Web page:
We have a 1903 “Arts and Crafts” style house, with a total square footage of about 2400 square feet. We have undertaken two major weatherization efforts–first in 2006 (focused on the attic) and then again in 2009 (focused on the basement). These improvements included: air sealing and bringing insulation levels up to 16″ in the attic, spray foaming our basement down to below grade, and air sealing and adding insulation to the attic hatch. The cost of these improvements was approximately $12,000 – with incentives from Efficiency Vermont. In addition to weatherization, we installed a wood pellet stove in 2008. In total, we reduced our oil usage from 1400 to 425 gallons of fuel oil. In addition to fuel oil, today we are now heating our house with two tons of pellets/per year (or the equivalent of about 230 gallons of oil) for a total savings of about 650 gallons equivalent of fuel oil. This amounts to a 50 percent reduction in our oil use. We also installed a heat pump hot water heater to replace our electric resistance heat hot water heater – which cut our electrical by 25 percent. We also replaced our old oil furnace with a high efficiency furnace. The benefits we are realizing? Reduced energy use and bills, increased comfort, and fewer rodents and spiders!

Home of Amy Gamble, 15 Spring St., Montpelier

After receiving an energy audit from a local weatherization contractor, we moved ahead with insulating the attic and packing the walls with cellulose insulation, using spray foam insulation around a dormer window, tightening up the attic door and the basement bulkhead door, and doing some spot air sealing in the basement. We chose not to do extensive basement work at that time. After the work was completed, we had a dramatic 47 percent reduction in air infiltration. The house was much less drafty, and felt noticeably more comfortable. Our fuel oil use dropped from nearly 1000 gallons per year to under 600 gallons, and even our electric use dropped by nearly 30 percent, as it was easier to keep the house cooler in the summer. The benefits were immediate, and financially the work paid for itself in about six years–and it keeps on paying. Our $9,000 investment saves us about $1,500 per year in utility costs. In addition, we replaced our aging furnace with more efficient one, added solar panels to our carriage house roof, and last year installed a heat pump to assist with heating and cooling. We are now ready to tackle the second phase of weatherization—basement spray foam insulation!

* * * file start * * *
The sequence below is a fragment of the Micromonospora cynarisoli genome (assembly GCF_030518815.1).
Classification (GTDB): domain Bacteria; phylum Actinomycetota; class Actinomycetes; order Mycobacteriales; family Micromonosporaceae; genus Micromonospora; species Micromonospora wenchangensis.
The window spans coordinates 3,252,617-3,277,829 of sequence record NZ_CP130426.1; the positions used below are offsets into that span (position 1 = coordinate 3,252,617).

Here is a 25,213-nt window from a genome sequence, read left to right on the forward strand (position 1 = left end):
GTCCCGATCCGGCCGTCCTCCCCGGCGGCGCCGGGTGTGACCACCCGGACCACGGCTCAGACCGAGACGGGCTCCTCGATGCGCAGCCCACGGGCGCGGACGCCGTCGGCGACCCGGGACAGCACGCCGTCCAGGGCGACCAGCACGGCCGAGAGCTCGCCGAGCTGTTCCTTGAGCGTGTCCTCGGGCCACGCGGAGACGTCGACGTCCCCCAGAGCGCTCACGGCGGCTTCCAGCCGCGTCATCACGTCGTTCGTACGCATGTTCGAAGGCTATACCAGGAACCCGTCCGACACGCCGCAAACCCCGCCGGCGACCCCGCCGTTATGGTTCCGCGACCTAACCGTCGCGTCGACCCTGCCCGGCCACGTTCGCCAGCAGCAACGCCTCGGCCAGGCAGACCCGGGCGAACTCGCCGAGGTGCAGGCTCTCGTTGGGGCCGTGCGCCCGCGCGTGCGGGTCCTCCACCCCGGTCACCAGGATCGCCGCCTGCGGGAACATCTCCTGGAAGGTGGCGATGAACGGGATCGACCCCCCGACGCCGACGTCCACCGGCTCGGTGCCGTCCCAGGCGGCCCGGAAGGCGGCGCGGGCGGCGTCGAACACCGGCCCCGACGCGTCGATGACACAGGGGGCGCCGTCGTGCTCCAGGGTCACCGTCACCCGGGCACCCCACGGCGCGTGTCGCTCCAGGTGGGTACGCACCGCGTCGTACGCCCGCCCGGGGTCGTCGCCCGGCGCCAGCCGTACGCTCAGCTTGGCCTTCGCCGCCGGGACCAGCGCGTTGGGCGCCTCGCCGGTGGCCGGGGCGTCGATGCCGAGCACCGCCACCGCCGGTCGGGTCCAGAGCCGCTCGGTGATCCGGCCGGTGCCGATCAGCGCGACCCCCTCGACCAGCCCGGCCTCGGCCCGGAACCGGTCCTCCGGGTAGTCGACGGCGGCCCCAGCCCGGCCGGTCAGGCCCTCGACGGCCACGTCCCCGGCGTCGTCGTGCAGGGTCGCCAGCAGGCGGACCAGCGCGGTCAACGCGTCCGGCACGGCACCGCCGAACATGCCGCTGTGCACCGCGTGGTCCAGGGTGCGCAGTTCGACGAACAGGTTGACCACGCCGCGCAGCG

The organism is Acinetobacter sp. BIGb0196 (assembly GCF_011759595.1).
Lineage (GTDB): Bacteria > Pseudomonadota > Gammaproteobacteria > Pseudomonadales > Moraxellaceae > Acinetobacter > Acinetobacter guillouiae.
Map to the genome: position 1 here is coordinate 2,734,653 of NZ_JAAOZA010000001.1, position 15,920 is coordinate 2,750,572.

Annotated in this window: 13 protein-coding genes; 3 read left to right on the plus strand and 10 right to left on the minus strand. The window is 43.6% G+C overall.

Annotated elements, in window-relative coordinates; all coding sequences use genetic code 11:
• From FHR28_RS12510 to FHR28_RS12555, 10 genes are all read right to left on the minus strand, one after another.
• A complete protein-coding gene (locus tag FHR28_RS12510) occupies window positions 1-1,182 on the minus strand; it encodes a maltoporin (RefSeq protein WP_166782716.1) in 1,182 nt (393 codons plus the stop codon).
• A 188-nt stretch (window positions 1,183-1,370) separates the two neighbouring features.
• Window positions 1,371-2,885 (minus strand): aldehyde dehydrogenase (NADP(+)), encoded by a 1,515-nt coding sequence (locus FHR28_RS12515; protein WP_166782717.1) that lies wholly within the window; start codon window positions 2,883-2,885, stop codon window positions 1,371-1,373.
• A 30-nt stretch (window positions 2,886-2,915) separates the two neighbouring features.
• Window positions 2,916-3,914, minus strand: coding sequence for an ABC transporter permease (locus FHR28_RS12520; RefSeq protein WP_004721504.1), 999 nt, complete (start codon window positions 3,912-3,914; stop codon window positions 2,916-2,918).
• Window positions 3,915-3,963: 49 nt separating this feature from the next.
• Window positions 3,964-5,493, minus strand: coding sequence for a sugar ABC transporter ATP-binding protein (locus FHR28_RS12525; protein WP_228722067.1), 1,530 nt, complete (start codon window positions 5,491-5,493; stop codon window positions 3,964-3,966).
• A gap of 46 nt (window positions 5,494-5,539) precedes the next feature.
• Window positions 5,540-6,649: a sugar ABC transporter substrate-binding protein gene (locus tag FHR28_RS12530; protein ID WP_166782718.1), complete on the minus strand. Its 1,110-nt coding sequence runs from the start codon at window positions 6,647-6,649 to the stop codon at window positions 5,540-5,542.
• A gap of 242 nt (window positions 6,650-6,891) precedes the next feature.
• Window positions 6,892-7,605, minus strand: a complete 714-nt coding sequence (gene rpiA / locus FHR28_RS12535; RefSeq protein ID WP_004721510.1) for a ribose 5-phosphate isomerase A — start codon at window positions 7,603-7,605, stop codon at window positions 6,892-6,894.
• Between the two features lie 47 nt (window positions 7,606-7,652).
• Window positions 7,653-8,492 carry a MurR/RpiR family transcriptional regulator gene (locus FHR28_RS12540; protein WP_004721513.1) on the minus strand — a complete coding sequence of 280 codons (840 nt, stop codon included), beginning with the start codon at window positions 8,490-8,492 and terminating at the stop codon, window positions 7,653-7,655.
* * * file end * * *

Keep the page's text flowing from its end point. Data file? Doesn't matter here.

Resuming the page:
Home of Jared and Joan Duval, 610 Elm St., Montpelier

We moved back to Vermont in 2014 into an 1890 Victorian with a lot of character, but it was also very leaky and outdated when it came to efficiency and energy use. Our first year in the house we consumed over 1,000 gallons of fuel oil for heating (space and hot water), at a total cost of nearly $2,400. So the following spring, we decided to do a comprehensive “whole-house” retrofit to accomplish four goals simultaneously: reduce fossil fuel use as much as possible, support the Vermont economy by using local and renewable energy, increase comfort and improve air quality for health reasons, and save money. After getting a comprehensive energy audit, we first had to make some improvements to our foundation, and then we moved forward with weatherizing our basement with spray foam and our attic with blown-in cellulose insulation. Overall, we reduced our air leakage by over 50 percent. Overall project cost for the weatherization improvements was approximately $11,000 and we received an incentive check from Efficiency Vermont for $1,700 reducing the total weatherization costs to a little over $9000. We have also installed a wood pellet stove which comfortably heats almost our entire house. We also converted our hot water heating from fuel oil to heat pump hot water heater. Our fuel oil usage is down to 100 gallons, while we burn approximately 4.5 tons of pellets – or an equivalent of 460 gallons of oils. In total, we have reduced our fuel usage by almost 50.